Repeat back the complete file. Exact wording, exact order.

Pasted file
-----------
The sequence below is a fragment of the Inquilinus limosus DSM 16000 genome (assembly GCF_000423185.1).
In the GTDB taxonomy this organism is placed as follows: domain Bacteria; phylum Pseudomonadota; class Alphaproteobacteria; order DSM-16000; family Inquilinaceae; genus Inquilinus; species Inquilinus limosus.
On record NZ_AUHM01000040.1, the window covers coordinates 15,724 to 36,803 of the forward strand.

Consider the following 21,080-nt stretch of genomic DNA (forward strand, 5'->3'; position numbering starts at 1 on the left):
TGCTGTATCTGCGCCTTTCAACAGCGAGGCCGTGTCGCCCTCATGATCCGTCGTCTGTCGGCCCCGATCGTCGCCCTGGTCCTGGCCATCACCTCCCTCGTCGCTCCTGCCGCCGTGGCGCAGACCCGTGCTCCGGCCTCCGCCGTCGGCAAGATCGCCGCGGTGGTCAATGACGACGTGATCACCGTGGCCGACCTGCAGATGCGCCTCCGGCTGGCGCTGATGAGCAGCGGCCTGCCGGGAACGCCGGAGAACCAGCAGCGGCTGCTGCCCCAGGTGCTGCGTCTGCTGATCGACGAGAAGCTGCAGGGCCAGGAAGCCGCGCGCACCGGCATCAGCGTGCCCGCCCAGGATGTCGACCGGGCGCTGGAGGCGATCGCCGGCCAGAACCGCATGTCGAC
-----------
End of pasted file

The sequence below is a fragment of the Inquilinus limosus DSM 16000 genome (assembly GCF_000423185.1).
In the GTDB taxonomy this organism is placed as follows: domain Bacteria; phylum Pseudomonadota; class Alphaproteobacteria; order DSM-16000; family Inquilinaceae; genus Inquilinus; species Inquilinus limosus.
On record NZ_AUHM01000040.1, the window covers coordinates 15,724 to 36,803 of the forward strand.

Consider the following 21,080-nt stretch of genomic DNA (forward strand, 5'->3'; position numbering starts at 1 on the left):
TGCTGTATCTGCGCCTTTCAACAGCGAGGCCGTGTCGCCCTCATGATCCGTCGTCTGTCGGCCCCGATCGTCGCCCTGGTCCTGGCCATCACCTCCCTCGTCGCTCCTGCCGCCGTGGCGCAGACCCGTGCTCCGGCCTCCGCCGTCGGCAAGATCGCCGCGGTGGTCAATGACGACGTGATCACCGTGGCCGACCTGCAGATGCGCCTCCGGCTGGCGCTGATGAGCAGCGGCCTGCCGGGAACGCCGGAGAACCAGCAGCGGCTGCTGCCCCAGGTGCTGCGTCTGCTGATCGACGAGAAGCTGCAGGGCCAGGAAGCCGCGCGCACCGGCATCAGCGTGCCCGCCCAGGATGTCGACCGGGCGCTGGAGGCGATCGCCGGCCAGAACCGCATGTCGAC